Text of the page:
About $18 million in donations found its way into campaign coffers in South Carolina during the 2016 election cycle, according to the Center for Responsive Politics (CRP). Even more millions were spent on advertising to influence voters.
South Carolinians deserve to know where that money comes from.
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That’s the basis of a state Senate bill that would require greater transparency from “dark money” organizations. It deserves serious consideration.
Certain nonprofit groups can accept unlimited donations without legally having to disclose the sources of those donations, unlike political action committees (PACs), which must disclose their donors.…
It makes sense that those who want to spend significant amounts of money influencing an election ought to be required to be more open about it. Not doing so leaves the door wide open for a variety of potential conflicts of interest and unethical influences.
The S.C. House and Senate bar their members from forming or accepting donations from so-called leadership PACs, a relatively recent step taken to avoid even the appearance of ethics missteps. Since it seems dark money groups would not technically fall under that ban, it might be wise for lawmakers to extend it to include other politically active nonprofits as well.
Transparency is crucial if South Carolinians are to make informed decisions about their political leaders. It’s also critical to ensuring an ethical government. And where big political spending is concerned, more sunshine is always a good thing.
Post & Courier
Road funding plan
The state House quit kicking the can down the road and got down to the business of addressing our state’s roads issue, offering a bill that would pump $600 million annually into fixing state roads, highways and bridges. Because the matter has languished for far too many years, the House proposal includes multiple prongs aimed at raising the necessary revenue, and that might well cause some angst among lawmakers. But they can blame themselves because they put it off and put it off. It’s like car maintenance. You can either regularly change the oil and spend a little at a time or you can wait until the engine seizes up and pay a whole lot more.…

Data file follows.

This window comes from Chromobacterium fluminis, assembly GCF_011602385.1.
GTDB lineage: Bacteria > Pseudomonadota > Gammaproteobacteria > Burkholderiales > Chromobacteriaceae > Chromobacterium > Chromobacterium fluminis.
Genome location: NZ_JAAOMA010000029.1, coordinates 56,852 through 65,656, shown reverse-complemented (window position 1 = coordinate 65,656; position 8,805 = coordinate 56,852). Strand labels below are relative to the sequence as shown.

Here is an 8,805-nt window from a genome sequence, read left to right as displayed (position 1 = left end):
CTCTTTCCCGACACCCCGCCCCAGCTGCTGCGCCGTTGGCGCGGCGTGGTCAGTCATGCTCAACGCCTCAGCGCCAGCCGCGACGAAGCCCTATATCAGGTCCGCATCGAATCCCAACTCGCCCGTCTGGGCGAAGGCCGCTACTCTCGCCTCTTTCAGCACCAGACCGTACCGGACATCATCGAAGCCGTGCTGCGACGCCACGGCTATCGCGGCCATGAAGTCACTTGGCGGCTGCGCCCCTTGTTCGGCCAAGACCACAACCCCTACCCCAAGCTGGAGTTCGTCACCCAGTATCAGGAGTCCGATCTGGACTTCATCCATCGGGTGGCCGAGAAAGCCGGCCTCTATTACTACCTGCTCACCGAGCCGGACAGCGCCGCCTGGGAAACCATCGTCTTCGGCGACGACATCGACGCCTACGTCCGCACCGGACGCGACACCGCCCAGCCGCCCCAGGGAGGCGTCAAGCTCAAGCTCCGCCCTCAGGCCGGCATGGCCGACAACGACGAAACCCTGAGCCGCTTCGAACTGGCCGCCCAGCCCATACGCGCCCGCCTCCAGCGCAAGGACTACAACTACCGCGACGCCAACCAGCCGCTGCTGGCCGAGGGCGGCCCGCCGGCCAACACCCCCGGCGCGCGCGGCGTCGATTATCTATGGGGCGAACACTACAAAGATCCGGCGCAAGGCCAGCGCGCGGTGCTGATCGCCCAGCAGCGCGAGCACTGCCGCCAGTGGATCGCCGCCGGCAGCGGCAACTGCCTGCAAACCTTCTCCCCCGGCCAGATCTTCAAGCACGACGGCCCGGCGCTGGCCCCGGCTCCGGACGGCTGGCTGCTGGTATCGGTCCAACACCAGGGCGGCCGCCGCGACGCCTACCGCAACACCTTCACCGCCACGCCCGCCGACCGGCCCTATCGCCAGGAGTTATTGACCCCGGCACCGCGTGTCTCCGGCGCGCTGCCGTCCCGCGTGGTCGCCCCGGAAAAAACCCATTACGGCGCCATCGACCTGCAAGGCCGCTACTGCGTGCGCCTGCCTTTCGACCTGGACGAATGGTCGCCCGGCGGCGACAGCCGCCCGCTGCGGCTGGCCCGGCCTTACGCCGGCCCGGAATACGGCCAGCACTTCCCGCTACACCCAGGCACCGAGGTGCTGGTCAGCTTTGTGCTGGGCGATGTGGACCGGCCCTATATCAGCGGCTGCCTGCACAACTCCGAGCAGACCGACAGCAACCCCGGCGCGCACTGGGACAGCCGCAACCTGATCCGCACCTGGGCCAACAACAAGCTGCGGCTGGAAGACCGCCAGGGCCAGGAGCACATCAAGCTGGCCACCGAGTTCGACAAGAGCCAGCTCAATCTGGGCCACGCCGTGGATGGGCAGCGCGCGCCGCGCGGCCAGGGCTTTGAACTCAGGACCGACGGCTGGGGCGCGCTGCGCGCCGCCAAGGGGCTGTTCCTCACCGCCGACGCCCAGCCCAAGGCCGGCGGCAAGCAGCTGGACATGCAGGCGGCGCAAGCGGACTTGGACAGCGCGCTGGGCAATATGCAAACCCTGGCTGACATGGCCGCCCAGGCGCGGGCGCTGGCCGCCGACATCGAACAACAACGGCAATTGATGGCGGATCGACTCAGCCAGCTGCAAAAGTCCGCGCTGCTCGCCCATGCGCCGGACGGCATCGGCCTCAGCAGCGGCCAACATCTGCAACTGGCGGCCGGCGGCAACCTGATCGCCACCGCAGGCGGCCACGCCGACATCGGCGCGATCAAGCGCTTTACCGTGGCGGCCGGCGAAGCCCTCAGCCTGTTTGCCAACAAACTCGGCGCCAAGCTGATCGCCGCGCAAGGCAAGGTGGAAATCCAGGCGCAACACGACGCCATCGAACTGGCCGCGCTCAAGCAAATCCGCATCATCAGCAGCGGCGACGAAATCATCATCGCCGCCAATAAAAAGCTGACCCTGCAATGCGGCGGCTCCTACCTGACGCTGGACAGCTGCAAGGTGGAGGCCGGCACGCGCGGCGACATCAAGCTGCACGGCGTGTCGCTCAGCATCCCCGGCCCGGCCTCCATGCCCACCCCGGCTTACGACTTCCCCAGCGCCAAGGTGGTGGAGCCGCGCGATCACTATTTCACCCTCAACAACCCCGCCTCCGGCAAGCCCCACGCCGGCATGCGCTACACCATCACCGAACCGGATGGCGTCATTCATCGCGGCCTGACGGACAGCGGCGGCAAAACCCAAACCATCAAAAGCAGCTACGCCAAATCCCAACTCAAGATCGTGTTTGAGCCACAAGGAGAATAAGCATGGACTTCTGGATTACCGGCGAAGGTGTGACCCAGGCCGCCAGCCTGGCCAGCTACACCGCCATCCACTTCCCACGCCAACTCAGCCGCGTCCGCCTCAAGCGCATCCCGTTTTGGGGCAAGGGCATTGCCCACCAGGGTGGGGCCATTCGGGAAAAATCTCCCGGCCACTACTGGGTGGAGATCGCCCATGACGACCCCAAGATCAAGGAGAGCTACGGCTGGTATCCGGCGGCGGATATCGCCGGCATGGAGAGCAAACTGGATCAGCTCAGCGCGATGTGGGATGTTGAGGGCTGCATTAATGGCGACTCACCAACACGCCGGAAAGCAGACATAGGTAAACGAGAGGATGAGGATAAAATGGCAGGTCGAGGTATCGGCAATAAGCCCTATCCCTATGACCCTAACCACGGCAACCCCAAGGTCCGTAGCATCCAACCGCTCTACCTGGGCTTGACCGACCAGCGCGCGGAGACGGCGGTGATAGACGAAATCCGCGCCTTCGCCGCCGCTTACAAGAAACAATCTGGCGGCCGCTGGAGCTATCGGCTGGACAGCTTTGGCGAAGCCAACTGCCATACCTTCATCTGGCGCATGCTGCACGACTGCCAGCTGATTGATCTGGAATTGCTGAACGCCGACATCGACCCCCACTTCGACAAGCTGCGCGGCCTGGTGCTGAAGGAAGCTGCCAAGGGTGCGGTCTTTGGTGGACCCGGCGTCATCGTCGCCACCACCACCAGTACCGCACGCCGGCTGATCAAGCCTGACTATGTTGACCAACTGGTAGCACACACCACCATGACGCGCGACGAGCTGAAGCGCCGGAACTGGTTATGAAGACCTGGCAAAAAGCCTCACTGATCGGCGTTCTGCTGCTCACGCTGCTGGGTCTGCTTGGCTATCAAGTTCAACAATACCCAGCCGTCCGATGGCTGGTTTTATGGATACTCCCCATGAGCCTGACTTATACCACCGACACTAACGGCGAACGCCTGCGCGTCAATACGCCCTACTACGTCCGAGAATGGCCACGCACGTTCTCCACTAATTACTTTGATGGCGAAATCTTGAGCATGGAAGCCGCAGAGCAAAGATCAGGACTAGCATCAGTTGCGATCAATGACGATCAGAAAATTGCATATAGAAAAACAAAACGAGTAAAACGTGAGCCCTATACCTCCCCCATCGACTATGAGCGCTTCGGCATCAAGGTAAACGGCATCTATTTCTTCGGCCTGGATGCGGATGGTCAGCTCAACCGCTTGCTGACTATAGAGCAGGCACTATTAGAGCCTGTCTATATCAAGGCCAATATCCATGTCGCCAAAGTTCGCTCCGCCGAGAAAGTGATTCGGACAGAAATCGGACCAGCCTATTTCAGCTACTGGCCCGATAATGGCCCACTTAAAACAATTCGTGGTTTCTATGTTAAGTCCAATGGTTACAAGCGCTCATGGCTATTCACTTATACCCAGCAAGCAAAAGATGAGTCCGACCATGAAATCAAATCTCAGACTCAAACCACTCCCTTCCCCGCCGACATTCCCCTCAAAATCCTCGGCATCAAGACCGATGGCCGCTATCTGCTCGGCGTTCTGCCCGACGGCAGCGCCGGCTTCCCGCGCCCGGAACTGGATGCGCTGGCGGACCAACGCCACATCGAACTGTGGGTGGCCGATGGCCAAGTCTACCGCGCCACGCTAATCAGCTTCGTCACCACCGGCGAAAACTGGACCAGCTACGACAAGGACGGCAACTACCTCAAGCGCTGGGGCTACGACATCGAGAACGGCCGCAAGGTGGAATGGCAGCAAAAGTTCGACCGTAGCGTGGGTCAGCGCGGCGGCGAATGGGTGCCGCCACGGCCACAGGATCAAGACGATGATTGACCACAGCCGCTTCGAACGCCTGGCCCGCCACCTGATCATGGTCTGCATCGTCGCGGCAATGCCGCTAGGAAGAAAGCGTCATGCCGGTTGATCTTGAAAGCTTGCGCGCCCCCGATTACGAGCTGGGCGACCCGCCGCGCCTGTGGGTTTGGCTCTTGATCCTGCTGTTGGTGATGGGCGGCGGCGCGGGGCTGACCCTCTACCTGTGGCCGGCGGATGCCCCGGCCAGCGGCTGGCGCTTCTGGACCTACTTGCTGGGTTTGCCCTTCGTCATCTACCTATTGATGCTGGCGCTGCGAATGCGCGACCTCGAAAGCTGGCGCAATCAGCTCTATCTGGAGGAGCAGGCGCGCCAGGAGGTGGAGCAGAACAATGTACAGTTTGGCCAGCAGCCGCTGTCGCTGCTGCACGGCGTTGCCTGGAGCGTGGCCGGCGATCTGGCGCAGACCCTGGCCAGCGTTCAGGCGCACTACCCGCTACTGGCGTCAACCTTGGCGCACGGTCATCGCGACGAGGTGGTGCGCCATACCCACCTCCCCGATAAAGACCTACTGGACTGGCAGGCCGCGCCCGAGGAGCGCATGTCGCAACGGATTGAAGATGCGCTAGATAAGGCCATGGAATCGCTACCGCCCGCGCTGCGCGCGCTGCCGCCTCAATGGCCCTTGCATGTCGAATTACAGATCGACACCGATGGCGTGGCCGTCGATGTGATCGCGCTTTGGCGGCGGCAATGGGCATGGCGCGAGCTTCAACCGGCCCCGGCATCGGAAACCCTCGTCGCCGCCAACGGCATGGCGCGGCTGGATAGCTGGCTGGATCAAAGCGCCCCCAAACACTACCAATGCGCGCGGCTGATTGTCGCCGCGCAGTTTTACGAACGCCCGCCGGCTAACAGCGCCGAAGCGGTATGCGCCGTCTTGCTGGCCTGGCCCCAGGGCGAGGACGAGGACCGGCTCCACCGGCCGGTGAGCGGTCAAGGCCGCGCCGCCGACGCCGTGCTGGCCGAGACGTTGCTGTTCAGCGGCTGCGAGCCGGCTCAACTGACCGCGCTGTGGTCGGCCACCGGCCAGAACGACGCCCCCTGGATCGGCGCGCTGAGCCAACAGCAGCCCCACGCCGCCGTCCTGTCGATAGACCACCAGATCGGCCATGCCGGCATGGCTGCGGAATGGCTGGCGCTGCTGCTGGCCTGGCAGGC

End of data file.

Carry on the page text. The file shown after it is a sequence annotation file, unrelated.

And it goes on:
Even if you set aside the expensive problems our roads create for the average resident, such as more frequent tire replacement and alignments, our roads are paving the way for existing industries to exit our state and for new industry to take a different exit and head to a different state.
Yes, the condition of our state’s roads can have a substantial negative impact on economic development. The problem needs to be addressed. This year. And finally, so it seems, we are on the road to doing just that.
The painful memories can and have produced debate about what “really happened” during the sequence of events known by the title of a book, “The Orangeburg Massacre.”
The result too often over the years has been a community divided annually by racial wounds, a community that more appropriately should always look at Feb. 8, 1968, for what it was: a tragedy from which lessons must be learned for a racially diverse community to build upon the strength of its cultural differences.
Seeing the need to help Orangeburg put 1968 into perspective, more than 250 Orangeburg residents of varying ages and different races came together in 1999 for a public statement titled, “Orangeburg, let us heal ourselves.” It … asked that remembrance “be kept to the dignity for which it is intended — a solemn observance of that tragic night in 1968.”
“It should not be marred by creating a day of racial hatred in Orangeburg by those of either race who try to rewrite the chronicle of events of that unforgettable incident,” the statement said.
The statement stands as an Orangeburg commitment to remember a tragedy without annually opening new wounds. It is a pledge to learn from the events and a vow never to repeat them. It is unity where there was division.